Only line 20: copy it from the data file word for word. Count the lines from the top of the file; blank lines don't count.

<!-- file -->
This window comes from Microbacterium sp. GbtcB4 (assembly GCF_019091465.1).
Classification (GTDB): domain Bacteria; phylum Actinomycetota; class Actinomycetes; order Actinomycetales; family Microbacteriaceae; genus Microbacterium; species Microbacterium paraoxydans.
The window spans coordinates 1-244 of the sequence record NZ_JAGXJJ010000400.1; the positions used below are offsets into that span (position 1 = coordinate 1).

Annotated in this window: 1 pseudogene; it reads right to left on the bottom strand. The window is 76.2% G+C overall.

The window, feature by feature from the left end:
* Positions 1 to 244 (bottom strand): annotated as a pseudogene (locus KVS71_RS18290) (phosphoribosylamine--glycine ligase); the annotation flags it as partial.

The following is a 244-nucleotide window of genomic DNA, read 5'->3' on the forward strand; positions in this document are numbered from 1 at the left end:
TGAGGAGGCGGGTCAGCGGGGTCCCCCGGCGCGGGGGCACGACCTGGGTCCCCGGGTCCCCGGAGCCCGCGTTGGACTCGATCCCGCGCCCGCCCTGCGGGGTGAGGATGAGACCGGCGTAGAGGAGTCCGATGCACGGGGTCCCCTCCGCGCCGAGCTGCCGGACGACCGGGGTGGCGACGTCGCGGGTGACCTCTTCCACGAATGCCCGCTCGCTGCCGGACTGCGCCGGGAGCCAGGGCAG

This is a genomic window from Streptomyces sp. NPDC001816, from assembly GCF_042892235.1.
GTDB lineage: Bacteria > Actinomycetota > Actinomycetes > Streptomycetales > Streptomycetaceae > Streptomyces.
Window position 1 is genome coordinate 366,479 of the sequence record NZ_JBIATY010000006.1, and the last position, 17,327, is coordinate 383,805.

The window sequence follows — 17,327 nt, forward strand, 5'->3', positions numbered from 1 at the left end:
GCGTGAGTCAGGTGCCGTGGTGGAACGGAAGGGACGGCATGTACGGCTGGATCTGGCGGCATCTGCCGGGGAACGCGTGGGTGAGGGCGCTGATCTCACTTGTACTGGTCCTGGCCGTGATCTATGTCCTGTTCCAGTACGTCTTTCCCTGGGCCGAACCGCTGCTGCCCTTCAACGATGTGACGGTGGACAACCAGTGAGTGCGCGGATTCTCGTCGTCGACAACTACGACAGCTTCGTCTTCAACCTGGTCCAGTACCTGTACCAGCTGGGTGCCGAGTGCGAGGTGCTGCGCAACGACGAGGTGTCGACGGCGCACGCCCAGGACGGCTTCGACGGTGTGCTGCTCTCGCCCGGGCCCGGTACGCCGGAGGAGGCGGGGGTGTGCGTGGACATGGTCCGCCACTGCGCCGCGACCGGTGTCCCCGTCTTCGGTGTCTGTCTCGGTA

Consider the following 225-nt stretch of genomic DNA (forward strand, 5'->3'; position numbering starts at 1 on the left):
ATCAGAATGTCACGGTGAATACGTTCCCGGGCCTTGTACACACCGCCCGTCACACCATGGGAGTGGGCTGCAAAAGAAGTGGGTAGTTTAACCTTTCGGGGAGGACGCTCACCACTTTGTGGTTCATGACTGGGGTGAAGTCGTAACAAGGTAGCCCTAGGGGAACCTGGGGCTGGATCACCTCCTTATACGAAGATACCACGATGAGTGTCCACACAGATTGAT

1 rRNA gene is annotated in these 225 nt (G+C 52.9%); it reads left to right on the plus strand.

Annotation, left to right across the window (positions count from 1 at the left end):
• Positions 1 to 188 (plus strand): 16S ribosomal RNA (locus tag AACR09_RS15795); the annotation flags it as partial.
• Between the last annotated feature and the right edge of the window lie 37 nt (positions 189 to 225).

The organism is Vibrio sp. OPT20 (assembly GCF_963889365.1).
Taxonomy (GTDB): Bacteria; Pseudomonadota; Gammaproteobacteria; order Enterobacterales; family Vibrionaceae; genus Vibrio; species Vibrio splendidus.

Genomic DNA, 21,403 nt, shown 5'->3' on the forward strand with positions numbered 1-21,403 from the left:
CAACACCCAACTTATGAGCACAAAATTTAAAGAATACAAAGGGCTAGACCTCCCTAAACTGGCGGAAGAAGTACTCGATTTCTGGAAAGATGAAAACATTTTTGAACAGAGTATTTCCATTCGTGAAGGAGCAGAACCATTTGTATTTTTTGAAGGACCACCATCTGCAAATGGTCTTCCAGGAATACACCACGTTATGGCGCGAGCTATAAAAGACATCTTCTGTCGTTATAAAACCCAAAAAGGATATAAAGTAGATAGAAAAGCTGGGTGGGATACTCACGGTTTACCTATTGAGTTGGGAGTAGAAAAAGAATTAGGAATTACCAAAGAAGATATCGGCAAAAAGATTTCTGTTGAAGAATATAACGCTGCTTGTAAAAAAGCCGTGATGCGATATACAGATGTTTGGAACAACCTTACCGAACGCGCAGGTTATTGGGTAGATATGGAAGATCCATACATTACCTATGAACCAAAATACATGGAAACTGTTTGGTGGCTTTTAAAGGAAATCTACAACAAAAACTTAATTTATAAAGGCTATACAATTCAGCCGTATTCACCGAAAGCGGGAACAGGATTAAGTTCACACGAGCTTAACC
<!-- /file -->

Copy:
The organism is Vibrio sp. OPT20 (assembly GCF_963889365.1).